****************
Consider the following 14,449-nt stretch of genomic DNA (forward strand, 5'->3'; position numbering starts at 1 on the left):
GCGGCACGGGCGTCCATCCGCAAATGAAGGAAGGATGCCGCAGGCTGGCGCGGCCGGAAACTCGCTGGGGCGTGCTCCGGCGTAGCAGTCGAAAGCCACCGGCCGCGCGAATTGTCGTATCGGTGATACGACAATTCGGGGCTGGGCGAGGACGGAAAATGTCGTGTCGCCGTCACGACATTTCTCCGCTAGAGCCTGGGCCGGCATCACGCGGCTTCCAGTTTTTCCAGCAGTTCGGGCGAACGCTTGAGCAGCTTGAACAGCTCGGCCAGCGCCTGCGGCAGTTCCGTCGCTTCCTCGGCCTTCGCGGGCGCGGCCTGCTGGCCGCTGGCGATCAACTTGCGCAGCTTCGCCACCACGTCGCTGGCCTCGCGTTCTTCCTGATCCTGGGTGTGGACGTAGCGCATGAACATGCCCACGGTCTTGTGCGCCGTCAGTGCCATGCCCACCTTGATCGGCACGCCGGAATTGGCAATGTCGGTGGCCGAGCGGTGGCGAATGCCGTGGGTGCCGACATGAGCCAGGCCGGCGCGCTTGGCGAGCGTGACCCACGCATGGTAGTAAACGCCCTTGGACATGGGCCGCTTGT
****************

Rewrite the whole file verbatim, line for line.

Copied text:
Consider the following 14,449-nt stretch of genomic DNA (forward strand, 5'->3'; position numbering starts at 1 on the left):
GCGGCACGGGCGTCCATCCGCAAATGAAGGAAGGATGCCGCAGGCTGGCGCGGCCGGAAACTCGCTGGGGCGTGCTCCGGCGTAGCAGTCGAAAGCCACCGGCCGCGCGAATTGTCGTATCGGTGATACGACAATTCGGGGCTGGGCGAGGACGGAAAATGTCGTGTCGCCGTCACGACATTTCTCCGCTAGAGCCTGGGCCGGCATCACGCGGCTTCCAGTTTTTCCAGCAGTTCGGGCGAACGCTTGAGCAGCTTGAACAGCTCGGCCAGCGCCTGCGGCAGTTCCGTCGCTTCCTCGGCCTTCGCGGGCGCGGCCTGCTGGCCGCTGGCGATCAACTTGCGCAGCTTCGCCACCACGTCGCTGGCCTCGCGTTCTTCCTGATCCTGGGTGTGGACGTAGCGCATGAACATGCCCACGGTCTTGTGCGCCGTCAGTGCCATGCCCACCTTGATCGGCACGCCGGAATTGGCAATGTCGGTGGCCGAGCGGTGGCGAATGCCGTGGGTGCCGACATGAGCCAGGCCGGCGCGCTTGGCGAGCGTGACCCACGCATGGTAGTAAACGCCCTTGGACATGGGCCGCTTGT